And some of the best stuff in the film comes out of Allen playing the willing ‘subject’: he takes Weide out to his old neighbourhood in Brooklyn on a guided tour of key places from his early upbringing, including his ancestral home, that’s part grim nostalgia, part melancholy reflection on a childhood that sounds, emotionally at least, less than idyllic.
The best parts of Woody Allen lie in its use of archival material; predictably the stand-up and talk show spots from Dick Cavett and Johnny Carson are hilarious, but then so are some of the behind-the-scenes material that Weide has managed to uncover. There’s a priceless bit here shot during the making of Allen’s Love and Death from 1974. Allen keeps ruining a take – by collapsing into hysterics – because co-star Diane Keaton is doing a bit of schtick that Allen says is just a little too reminiscent of his mother’s nagging at meal times. (Allen’s mum is seen here in an old interview; she says that once Woody reached adolescence he turned sour!)
If Allen ultimately comes off as a little diffident and cool, Weide surrounds him with talking heads that are full of good humour, frank insights and a loyalty that’s warming and precious. Particularly good are his old managers/producers Jack Rollins and Charles Joffe, old pal Cavett and old girlfriend Diane Keaton. She notes tellingly of her real life romance with Allen that: “I tried to get him to fall in love with me and I don’t think he did.” Any fan of Annie Hall (1977) will recognise the art/life significance of that line in an instant.
Still, Weide leaves Allen’s relationships alone. Soon Yi, Allen’s long-term wife and one-time adopted stepdaughter, does not appear and neither does Mia Farrow (she declined apparently). Allen talks admiringly of Farrow as actor, but he leaves the marriage be.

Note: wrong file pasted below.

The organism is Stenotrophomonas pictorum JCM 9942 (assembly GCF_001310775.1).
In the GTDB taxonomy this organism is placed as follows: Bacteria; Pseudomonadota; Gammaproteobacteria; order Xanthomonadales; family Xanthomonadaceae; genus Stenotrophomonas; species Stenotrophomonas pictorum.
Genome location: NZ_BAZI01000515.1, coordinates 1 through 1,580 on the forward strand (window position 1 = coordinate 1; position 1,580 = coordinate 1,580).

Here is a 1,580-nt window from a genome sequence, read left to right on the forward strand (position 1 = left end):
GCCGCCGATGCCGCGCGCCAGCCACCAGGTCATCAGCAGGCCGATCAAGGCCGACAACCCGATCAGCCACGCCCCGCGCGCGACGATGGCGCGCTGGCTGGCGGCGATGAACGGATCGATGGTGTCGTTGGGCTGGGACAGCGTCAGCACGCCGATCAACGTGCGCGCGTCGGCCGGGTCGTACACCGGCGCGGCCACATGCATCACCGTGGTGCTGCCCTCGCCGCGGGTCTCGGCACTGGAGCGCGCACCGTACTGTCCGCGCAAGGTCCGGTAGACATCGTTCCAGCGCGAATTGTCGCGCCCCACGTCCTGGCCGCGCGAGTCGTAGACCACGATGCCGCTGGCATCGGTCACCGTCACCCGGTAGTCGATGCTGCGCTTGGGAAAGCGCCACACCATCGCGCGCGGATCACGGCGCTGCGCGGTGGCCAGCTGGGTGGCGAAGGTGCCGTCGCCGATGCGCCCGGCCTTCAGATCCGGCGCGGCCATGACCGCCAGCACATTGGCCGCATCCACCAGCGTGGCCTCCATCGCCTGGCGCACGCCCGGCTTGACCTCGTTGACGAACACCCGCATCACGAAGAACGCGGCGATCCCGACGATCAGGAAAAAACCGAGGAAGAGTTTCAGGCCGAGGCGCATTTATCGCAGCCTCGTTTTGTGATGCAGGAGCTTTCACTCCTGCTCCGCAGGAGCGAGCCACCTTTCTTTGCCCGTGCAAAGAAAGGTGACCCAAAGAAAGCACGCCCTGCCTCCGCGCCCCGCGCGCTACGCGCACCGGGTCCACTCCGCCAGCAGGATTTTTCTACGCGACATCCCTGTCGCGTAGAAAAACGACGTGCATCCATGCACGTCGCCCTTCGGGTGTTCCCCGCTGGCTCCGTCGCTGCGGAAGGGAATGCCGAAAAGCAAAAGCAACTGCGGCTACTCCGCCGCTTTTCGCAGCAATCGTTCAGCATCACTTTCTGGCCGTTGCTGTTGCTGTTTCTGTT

Instead, Weide concentrates on the films; there have been 43 in as many years, so the treatment here is glib – it’s clip/comment, next clip/comment, etc…. Even on Allen’s major works that get some genuinely fat screen time here like Annie Hall and Manhattan (1979) a fan might feel gypped. Apparently, Weide takes Allen’s self-regard as an existential artist seriously. But he never goes too deep on this aspect of Allen’s work beyond noting that Woody has a fear of dying, and is convinced that existence has no real meaning – ideas that permeate his work.
Originally, Annie Hall was called Anhedonia. It’s a clinical psychiatric term that describes the patient as experiencing an emotion where there is “an absence of the feeling of pleasure in situations where it is normally present”. Throughout Woody Allen, Woody Allen still talks like someone so afflicted… success is transient, though, as he says, he’s always done everything he ever wanted and got everything he ever dreamed of. He’s scared of dying and that’s understandable. As for his perpetual gloom, it seems, well, like excessive self-regard. I don’t think it’s Allen’s fault and he deserves better than this. Weide just isn’t at all rigorous. Lucky the jokes are good. But in the end, I got the feeling that Allen is simply telling Weide gags as a way to avoid confronting the real subject here: himself.